And we'll be seeing more details about it as we start to get daylight there in Galveston. Rob Marciano is there with us where he has been again since before the storm even came ashore. Rob, we appreciate it. We'll see you again here shortly.

And stay with us here, folks. Of course we'll have extensive coverage of Hurricane Ike which is now a tropical depression and a lot of the rescue efforts. But we'll be talking about other stories as well, including the details of what may have caused a commuter train crash near Lose Angeles. Was texting a factor?


HOLMES: Good morning, everybody. Welcome back on this CNN SUNDAY MORNING. I'm T.J. Holmes. We have extensive coverage of Hurricane Ike, the latest on that storm which is now a tropical depression and it's finally time for me to welcome in and say good morning to my co- anchor, Betty Nguyen. There she is.

We finally got her up. We'll be checking with her in just a second.

NGUYEN: Atlanta! Talk to me.

HOLMES: She's standing by. We'll talk to her in just a moment.

NGUYEN: Atlanta, talk to me.

HOLMES: There she is, getting ready for that shot. But we'll check in with her and see what she's seeing down there in Clear Lake, Texas. Also, Ike here. Like I said, now a tropical depression. It is really just dumping rain onto the Midwest this morning. Made its way through Arkansas as well. In Texas, though, this hour, crews are rescuing those holdouts that were trapped in the Ike's massive surge.

Now the storm is being blamed for at least four deaths that we know of, among them a 16-year-old who drown in his house in Louisiana. Now two drilling rigs are reported adrift in the Gulf of Mexico and also the Houston Texans home opener with the Baltimore Ravens has now been postponed. They will be pushed back to November 9 because part of the stadium's roof has blown away.

Also as Ike moves on, a big part of the story now is the search and rescue, also the search and recovery efforts, as well. At least is 1,000 member strong search and rescue team are out right now. FEMA is wading into what Texas Governor Rick Perry is calling the largest search and rescue operation in that state's history.

Now, many did not evacuate. They opted to ride out Ike. Well, homeland security chief Michael Chertoff says now they'll have to determine what the consequences are of those people who did not get out of there so hopefully many of them were able to ride it out but certainly many of them do need some help right now.

Let's take a listen to some of those people who were able to ride out this storm. Take a listen to them in their own words.


UNIDENTIFIED MALE: We drove in on the road, Pin Oak on this side and it looked like a bomb had gone off in the neighborhood. Trees down everywhere. I said, man, these poor people. I can't imagine what's going to happen when I get over here. I didn't see anything. Just a few branches on houses. When I get here, the biggest tree I have was sitting on top of the house. I was shocked. Wife pulled up, she didn't even see it and I said man, it hit us, it got us this time.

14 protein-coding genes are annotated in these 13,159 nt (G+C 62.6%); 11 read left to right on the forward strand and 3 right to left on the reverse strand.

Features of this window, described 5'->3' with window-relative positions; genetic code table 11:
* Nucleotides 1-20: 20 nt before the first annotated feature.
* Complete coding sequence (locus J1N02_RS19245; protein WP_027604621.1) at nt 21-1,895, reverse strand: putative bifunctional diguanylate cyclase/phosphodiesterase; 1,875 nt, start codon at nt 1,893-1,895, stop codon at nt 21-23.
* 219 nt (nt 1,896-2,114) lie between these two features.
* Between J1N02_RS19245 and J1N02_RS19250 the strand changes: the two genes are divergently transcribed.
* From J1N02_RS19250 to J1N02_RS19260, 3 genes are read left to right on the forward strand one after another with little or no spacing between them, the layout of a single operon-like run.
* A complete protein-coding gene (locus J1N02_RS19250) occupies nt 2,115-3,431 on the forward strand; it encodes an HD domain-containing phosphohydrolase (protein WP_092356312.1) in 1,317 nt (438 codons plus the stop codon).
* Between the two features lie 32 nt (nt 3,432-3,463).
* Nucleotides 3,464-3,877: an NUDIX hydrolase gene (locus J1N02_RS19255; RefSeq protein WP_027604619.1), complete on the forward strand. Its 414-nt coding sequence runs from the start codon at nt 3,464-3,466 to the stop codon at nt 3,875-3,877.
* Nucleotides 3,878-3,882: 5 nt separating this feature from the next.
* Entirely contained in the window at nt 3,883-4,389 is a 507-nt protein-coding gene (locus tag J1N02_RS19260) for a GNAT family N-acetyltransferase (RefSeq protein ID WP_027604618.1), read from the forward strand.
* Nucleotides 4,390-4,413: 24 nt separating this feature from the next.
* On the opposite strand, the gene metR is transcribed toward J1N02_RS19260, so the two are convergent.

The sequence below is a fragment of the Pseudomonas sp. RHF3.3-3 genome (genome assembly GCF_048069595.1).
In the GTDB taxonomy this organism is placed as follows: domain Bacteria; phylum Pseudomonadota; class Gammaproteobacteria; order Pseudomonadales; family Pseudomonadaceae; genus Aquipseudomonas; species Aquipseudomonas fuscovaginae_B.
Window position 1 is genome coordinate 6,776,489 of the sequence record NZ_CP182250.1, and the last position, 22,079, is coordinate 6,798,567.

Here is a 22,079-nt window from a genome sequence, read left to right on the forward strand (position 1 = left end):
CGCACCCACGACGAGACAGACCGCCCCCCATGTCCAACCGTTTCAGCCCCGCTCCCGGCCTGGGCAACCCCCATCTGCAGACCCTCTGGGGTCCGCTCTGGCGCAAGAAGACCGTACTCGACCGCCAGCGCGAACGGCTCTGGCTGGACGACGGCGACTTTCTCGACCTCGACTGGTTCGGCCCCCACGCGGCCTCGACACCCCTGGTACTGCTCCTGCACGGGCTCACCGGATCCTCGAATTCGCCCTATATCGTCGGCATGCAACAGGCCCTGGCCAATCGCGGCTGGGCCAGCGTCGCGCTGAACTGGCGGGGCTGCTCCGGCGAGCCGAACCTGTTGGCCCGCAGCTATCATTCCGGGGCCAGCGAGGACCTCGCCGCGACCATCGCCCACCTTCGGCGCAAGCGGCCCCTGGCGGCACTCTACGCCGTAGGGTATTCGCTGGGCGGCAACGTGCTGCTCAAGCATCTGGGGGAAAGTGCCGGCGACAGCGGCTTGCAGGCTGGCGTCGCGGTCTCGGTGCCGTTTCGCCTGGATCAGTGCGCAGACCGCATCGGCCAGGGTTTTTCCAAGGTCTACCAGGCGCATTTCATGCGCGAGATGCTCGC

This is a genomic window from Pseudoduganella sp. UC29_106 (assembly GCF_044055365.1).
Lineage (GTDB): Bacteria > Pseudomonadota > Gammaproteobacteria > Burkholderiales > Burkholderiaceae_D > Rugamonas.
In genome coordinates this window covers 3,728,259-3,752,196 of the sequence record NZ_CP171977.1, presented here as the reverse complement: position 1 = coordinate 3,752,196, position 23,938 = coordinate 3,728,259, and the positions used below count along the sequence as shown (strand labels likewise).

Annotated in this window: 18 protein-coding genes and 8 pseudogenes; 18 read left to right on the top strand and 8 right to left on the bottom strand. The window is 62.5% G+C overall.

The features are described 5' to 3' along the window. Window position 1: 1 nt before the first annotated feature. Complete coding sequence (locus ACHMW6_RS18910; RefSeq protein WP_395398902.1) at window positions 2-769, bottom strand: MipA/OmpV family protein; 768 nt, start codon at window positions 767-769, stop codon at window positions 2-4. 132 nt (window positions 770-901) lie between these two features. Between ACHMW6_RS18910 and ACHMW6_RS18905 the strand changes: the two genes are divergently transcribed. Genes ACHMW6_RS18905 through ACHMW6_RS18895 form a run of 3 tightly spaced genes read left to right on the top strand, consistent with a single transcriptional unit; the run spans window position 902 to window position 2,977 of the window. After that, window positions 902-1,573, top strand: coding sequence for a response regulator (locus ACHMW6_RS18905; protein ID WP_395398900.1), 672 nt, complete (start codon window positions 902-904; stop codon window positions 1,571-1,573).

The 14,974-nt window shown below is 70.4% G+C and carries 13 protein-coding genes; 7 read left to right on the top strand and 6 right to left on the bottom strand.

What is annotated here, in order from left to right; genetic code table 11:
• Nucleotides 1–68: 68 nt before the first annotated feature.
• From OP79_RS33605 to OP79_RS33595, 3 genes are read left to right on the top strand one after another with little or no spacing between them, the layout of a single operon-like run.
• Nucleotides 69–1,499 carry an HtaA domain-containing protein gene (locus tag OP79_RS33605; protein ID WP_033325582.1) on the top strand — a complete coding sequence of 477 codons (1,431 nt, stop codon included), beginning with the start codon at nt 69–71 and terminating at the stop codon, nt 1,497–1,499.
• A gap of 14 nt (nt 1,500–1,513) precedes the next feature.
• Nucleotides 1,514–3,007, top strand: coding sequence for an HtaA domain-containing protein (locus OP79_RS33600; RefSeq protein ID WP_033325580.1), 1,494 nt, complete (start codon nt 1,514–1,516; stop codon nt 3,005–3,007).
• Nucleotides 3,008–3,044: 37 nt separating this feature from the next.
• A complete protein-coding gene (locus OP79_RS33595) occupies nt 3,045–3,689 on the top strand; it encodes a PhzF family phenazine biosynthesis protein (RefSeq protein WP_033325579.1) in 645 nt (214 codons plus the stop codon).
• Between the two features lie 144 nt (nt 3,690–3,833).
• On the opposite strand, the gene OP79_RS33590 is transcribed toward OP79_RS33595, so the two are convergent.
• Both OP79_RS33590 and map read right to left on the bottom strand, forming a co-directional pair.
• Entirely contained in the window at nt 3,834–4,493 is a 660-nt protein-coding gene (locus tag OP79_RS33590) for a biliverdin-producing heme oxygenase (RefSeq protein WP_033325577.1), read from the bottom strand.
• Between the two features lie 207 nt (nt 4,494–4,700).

UNIDENTIFIED MALE: We heard a really, really loud explosion and we felt like we were being sucked out of the room. And it just flew away and half of the roof fell on me and my brother. The other half flew away. My sister, who was sleeping next to my dad, flew away. My dad grabbed her in the air, pulled her down

UNIDENTIFIED FEMALE: It was truly scary, the whistling, the noise, and something. We weren't sure if the tree was on our roof, our neighbor's roof. We lucked out because in the morning we walked out and it was a mess, a disaster outside.

UNIDENTIFIED FEMALE: About chest deep. The water got about chest deep on me. And it was -- the furniture was floating, the couches were floating and everything and I had an air mattress in the other room so we got on top on the air mattress and just rode it out in the house.

UNIDENTIFIED FEMALE: We saw t he lights coming down in the building next to it and it was still sparking and still on. And it was just insane, we could just watch all of it happen and you could hear it all happening too. It was definitely very scary.

UNIDENTIFIED FEMALE: It was crazy watching furniture and debris fly out of the windows and not know if you were going to be alive in the next few minutes. It's crazy.

UNIDENTIFIED MALE: Every time a big wave would crash up, it would take something away from it. So we got off the first floor and came up to the second floor to try and watch the news to see what was going on, and then our camera here got washed away. So we lost power. That was about probably 11:00 last night. After that, we just had to sit up here and hold on because this thing was rocking and bouncing every time the waves would hit underneath it. It would clearly lift the structure up.